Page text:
Pixel People, by Lambda Mu, tries hard to separate itself in the App Store’s crowded free-to-play casual space. So hard, in fact, that it has inspired the first review haiku, or “reviewiku.”
One more town builder,
Splicing genes is the gimmick,
Is it worth playing?
Pixel People is yet another town builder with an interesting gimmick that skew more towards the hardcore gamer out there. You are tasked with creating and re-colonizing a world in outer space. You’ll take some job DNA and splice it with other job DNA to make a new clone. It’s this science fiction slant, apparently set in a post-apocalyptic world, that will have regular gamers take notice.
There are 150 jobs available in all, and each new clone opens the door to creating all-new jobs. Each clone you splice together comes with the kind of tongue-in-cheek, punny name you’d expect from Garbage Pail Kids. You’ll notice, if you create a second or third clone, that the people at Lambda Mu went the full nine and created more based upon the clone’s sex. Neither the names nor the flavor text are funny, but they are charming regardless of their inherent cheesiness.
Many of the jobs you unlock come with new buildings. These buildings take between one and four spaces on the grid, and can only be manned by specific jobs. These buildings, in turn, occasionally have effects that open up new customization, cosmetic upgrades, or abilities for the player. While most are throwaway abilities, a few like the Bank’s cash-doubling ability, are invaluable. Unfortunately, “Double Time”, the most useful ability in the game, is tied to an in-app purchase. However, at ninety-nine cents, it’s fair to deem that the price of admission.
Once manned, these buildings need to be tapped to activate. The biggest challenge Pixel People provides is space management. You’ll need to save up your coins to expand your reach.
Pixel People tricks you early with such non-threatening timers that you simply feel like this is the way things will be. But, like all good things, it comes to an end. With each building, with each resident, with each expansion, the timers increase. Little by little, you’ll feel the fairness erode until you’re left with day-long timers and nothing to do. While you weren’t paying attention, Lambda Mu erected a pay wall. If you want to feel the satisfaction knowing what your next job unlocks, you could always pay to speed things up. But that, then, is an exercise in futility as you instantly hit another pay wall.
Pixel People is actually quite generous with its secondary currency, Utopium. There are numerous ways to earn Utopium, but most of them require you to stay within the game. The best route is to simply fill your town with trees and farm your maximum of 25 Utopium a day, but the rewards are random and each tree takes up valuable space that might be better used trying raising your colony’s spirit to lower initial timers and reduce expansion costs.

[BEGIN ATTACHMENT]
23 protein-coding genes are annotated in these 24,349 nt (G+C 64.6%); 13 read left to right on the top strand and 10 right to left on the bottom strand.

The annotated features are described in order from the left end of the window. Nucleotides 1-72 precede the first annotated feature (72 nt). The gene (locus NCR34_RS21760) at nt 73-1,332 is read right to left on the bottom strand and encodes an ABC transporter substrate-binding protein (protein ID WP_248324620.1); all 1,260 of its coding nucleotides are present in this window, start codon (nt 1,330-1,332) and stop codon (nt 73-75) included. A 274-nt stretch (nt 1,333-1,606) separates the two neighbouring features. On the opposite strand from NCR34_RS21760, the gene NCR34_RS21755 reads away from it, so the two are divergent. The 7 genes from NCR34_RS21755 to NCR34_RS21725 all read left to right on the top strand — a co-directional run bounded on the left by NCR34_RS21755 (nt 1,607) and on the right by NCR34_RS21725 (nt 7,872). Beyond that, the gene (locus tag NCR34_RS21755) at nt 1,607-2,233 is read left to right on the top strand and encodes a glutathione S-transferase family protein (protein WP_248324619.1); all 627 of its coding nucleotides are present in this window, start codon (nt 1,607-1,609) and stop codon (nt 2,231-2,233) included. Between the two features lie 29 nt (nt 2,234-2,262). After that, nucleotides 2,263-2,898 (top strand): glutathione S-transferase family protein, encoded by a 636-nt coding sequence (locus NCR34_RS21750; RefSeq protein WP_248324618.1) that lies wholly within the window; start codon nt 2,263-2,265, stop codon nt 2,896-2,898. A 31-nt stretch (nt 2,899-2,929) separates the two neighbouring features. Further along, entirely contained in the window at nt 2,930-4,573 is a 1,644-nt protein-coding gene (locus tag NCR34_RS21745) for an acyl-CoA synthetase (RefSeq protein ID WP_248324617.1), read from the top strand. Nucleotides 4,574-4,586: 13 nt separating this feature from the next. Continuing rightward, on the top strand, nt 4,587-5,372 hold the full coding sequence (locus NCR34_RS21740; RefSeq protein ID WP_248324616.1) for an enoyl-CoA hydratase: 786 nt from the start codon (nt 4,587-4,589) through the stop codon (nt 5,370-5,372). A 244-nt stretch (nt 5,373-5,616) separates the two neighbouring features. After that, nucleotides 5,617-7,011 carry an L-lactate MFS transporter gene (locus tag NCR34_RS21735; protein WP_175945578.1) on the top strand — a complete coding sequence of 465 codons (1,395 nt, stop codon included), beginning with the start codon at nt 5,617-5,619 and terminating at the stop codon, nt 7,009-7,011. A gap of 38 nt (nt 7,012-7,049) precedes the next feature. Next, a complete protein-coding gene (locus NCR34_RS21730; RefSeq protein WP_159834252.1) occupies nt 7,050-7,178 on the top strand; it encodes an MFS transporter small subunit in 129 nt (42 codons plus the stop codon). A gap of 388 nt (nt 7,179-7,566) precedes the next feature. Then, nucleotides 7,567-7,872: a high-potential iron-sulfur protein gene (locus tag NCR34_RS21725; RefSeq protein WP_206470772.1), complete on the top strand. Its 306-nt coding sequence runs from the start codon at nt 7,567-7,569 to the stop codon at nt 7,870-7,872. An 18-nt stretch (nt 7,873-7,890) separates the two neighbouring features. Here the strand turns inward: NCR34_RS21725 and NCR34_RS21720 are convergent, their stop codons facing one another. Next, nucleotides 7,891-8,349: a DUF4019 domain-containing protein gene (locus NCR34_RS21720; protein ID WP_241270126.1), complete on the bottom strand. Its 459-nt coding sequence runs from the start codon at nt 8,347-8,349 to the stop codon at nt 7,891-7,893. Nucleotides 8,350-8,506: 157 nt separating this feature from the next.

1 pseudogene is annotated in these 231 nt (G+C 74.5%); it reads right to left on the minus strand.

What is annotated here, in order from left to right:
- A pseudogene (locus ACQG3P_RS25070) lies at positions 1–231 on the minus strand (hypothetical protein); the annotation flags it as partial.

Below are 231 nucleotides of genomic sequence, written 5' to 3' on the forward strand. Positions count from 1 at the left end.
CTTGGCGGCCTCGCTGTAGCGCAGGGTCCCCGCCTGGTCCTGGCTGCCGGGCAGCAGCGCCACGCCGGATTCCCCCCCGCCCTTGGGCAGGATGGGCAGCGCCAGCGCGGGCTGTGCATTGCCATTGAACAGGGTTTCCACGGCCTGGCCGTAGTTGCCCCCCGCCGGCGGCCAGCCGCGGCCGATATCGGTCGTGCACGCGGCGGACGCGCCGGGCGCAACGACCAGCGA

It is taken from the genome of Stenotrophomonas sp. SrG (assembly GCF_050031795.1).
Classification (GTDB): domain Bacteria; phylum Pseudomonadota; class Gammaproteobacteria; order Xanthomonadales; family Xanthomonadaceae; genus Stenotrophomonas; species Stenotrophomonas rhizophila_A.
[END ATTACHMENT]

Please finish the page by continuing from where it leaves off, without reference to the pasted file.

While you wait, hearts appear over the residents’ houses every thirty or forty seconds. You’ll tap and hold them for about ten seconds to build a heart meter at the top. Once full, you’ll be rewarded with a “Surprise.” Occasionally, you’ll get some Utopium. Most of the time, you’ll get a small amount of coins or a collectable animal that can then appear in your town. It’s not exactly thrilling stuff, but it does fill the gaps while you wait.
Now, you may have read this and noticed there’s a lot of things going on. There’s something to be said about the satisfaction you get when you discover a new job or finally buy that expansion that you’ve been saving up to buy. However, that satisfaction gets spaced further and further apart as you go along.
You start to notice little flaws as the armor cracks. The painfully short production timers mean you’ll need to check your town often if you’re to expand. Animals feel tacked on and provide the only signs of life on what should be a bustling town. Nothing is animated aside from properties under construction. Even things like the lack of landscape orientation and inability to turn properties for a better fit began to get under my skin.
With no missions or mini-games to distract you, you realize you were never having fun at all. The only thing that kept you playing was the compulsion to unlock everything. Once you have that epiphany, you’re left with either continuing down that path or cutting your losses.
Pixel People looks fine and sounds good, but the only reason it stands out is its gimmick and setting. Mechanically, it does little to differentiate itself from its contemporaries. It is a good idea and manages to be charming, for certain, but is nothing more than the sum of its mundane parts.
Oh, the irony,
Set in space, this game proves that
bright stars burn out fast.
(Pixel People is available for free in the App Store and features iCloud saves, GameCenter integration, and support for widescreen displays. The “Double Time” in-app purchase was used for the review.)Tweet
About the Author
|Fade to Slack is a founding member of Delta Attack, an American expatriate in South Korea, and a true believer in the legitimacy of mobile gaming.
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Fade to Slack has written 339 posts on Delta Attack.